“Perhaps it’s high time that you should know the whole story. Only I and your mother know about this. We never told anyone not even you but now you must know it so you might protect your child.”
“What about my child, Nang?”
“It’s not true I’ve driven away the tamawo. I have kept him away but not too long. Your marriage was the strongest factor that drove him away. But Olayra I fear that now…”
“Now what, Nang? What?”
“Haven’t you noticed anything about the face of your child?”
“Face? Why so, Nang?”
“Her face and yours, Olayra. Like two halves of the same fruit!”
Her mind got more confused. “Well, what of it, Nang? It’s only natural because she is my child.”
“That’s why Olayra. Your child is losing her mind because the tamawo wanted her just as she long for you before. Remember, you lost your mind because you refused to accept the life he offered you. Your mother asked me to save you. I did everything I could Olayra, everything just to convince him to stop tormenting you but he was so strong. Now it is your daughter he wanted. He even desired your child while she is still in your womb. The tamawo is persistent. He’s going to take your child away.”
“Is there a way we can save my daughter?”
“There is.”
“What is it, Nang?”
“If you offer yourself and go with the tamawo.”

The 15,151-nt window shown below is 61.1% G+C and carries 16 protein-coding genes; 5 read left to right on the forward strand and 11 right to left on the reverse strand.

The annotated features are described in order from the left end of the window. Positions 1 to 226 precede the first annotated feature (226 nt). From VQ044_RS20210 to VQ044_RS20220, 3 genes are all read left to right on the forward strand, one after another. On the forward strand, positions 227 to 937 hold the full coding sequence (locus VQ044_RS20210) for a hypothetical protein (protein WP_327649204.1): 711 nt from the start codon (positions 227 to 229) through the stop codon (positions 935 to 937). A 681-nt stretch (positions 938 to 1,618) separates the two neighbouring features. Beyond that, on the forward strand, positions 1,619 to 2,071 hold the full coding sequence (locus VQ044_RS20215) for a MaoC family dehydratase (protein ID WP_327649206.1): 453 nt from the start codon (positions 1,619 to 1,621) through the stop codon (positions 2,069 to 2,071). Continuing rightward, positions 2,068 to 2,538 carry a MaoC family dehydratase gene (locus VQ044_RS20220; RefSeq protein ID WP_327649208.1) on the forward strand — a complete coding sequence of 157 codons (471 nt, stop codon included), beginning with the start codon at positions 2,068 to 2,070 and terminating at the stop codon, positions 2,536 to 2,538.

She bow down her head in desolation. She combed her hair with her hands and pressed her scalp. She looked up to the heavens without knowing what fault to fling its expanse.
Nang Sedes told her to go inside the house and attend to the things needed for the ritual. Not long after that, Olayra went down, with her daughter dressed in all white clothes. Her mother and Nang Sedes followed carrying plenty of things to be offered for the ritual to expel the tamawo.
Nang Sedes prepared all the things needed. On the ground she placed a huge kararaw loaded with foodstuff made of pilit (glutinous rice). The kararaw is a tear drop shaped weaved bamboo skin container primarily for separating the few remaining chaff, pebbles, and insects from the grains of rice by both flicking the rice up and shaking the container. Beside the kararaw are two grilled chicken and a platter of various fruits. One live chicken is tied and tethere in one foot struggling to get free. The babaylan took out one long red piece of cloth and tied it around her head. On her neck she wore a necklace of round metal beads.